A mixed metaphor is a combination of figures of speech that creates an incongruous or absurd image. The results are often amusing, although the humor is usually unintentional.

Consider these classics: “He’s out of the frying pan and into hot water.” “The sacred cows have come home to roost.” “His victory is a springboard to rekindle his campaign.” “It’s on the back burner in a holding pattern.”

Even Shakespeare occasionally mixed his metaphors: “Or to take arms against a sea of troubles.” But writers who aren’t as skilled can’t pull it off quite so elegantly. Here are a few choice samples I spotted in the media:

  • “It does not push the envelope over the edge.”
  • “If the shoe was on the other foot, I’d be peeling you off the ceiling.”
  • “It is his job to nail me down, but we are on the same page.”
  • “We operate close to the bone by the skin of our teeth.”
  • “It’s just ham-fisted salami-slicing by the bean counters.”

In your writing, be careful to avoid mixing metaphors – and creating consequences like those above. Here’s how: When you review or proofread your work, visualize any metaphors it contains. See them as if they were literal. If the images are contradictory or ludicrous, rewrite or delete.

This procedure will help you iron out all the bugs. And that’s the whole kettle of fish in a nutshell!

[Ed Note: For more than three decades, Don Hauptman was a direct-response copywriter. He is author of the wordplay books Cruel and Unusual Puns and Acronymania, and is now writing a book that also blends language and humor.]

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Don Hauptman was an award-winning independent direct-response copywriter and creative consultant for more than 30 years.
He may be best known for his headline “Speak Spanish [French, German, etc.] Like a Diplomat!” This familiar series of ads sold spectacular numbers of recorded foreign language lessons for Audio-Forum, generating revenues that total in the tens of millions of dollars. In the process, the ad achieved the status of an industry classic.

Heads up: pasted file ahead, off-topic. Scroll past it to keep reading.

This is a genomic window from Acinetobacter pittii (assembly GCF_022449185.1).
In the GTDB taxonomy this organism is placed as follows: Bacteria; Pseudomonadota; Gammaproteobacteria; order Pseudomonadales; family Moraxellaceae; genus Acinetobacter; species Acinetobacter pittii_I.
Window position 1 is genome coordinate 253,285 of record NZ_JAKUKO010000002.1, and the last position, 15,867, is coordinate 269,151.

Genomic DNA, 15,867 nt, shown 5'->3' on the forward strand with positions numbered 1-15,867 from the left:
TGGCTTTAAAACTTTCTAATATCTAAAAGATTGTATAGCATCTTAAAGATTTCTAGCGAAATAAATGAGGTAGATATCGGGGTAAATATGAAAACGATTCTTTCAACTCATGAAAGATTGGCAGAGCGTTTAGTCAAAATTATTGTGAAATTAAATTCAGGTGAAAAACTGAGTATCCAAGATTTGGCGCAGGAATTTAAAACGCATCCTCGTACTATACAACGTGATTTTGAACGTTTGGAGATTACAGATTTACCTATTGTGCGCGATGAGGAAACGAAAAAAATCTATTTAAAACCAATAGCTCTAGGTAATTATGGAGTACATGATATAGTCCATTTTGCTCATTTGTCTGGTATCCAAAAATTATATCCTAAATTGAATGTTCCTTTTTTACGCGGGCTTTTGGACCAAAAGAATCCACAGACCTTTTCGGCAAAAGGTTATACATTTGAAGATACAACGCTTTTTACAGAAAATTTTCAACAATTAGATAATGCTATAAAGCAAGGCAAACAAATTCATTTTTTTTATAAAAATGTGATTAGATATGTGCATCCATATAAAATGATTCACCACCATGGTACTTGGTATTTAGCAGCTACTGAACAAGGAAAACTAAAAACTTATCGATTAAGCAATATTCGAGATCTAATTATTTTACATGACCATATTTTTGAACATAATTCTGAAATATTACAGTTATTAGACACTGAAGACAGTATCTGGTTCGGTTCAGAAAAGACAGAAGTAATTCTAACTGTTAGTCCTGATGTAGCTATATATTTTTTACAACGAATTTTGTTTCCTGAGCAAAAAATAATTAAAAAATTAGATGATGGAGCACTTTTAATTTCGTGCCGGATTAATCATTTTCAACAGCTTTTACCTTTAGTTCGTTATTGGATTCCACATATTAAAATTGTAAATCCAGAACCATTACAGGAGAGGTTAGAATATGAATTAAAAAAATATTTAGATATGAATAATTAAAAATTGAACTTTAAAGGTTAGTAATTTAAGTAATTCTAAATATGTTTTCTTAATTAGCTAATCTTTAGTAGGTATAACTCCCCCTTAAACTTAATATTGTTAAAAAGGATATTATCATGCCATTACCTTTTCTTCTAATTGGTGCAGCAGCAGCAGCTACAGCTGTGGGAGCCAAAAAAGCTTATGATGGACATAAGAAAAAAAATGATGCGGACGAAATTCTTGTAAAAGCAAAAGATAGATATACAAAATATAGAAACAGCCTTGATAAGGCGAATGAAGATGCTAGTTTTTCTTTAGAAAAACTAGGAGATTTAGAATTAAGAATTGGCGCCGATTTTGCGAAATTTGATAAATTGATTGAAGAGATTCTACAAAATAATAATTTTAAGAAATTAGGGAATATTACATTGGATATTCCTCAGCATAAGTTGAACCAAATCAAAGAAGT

Don’s work is mentioned in three major college advertising textbooks, and examples of his promotions are cited in the books Million Dollar Mailings (1992) and World’s Greatest Direct Mail Sales Letters (1996). In a column in Advertising Age, his name was included in a short list of direct-marketing “superstars.”
He has a parallel career as a writer on language and wordplay. His celebration of spoonerisms, Cruel and Unusual Puns (Dell, 1991), received rave reviews and quickly went into a second printing. His second book was Acronymania (Dell, 1993).
Recently, Don retired from full-time copywriting in order to focus on other interests, including his passion for “recreational linguistics.” He is at work on a new book in that genre. He is a regular contributor to the magazine Word Ways and writes “The Language Perfectionist,” a weekly column on grammar and usage, for Early to Rise.
Don is author of The Versatile Freelancer,an e-book from American Writers and Artists, Inc. (AWAI) that shows copywriters – and almost anyone – how to diversify their careers into consulting, training, critiquing, and speaking.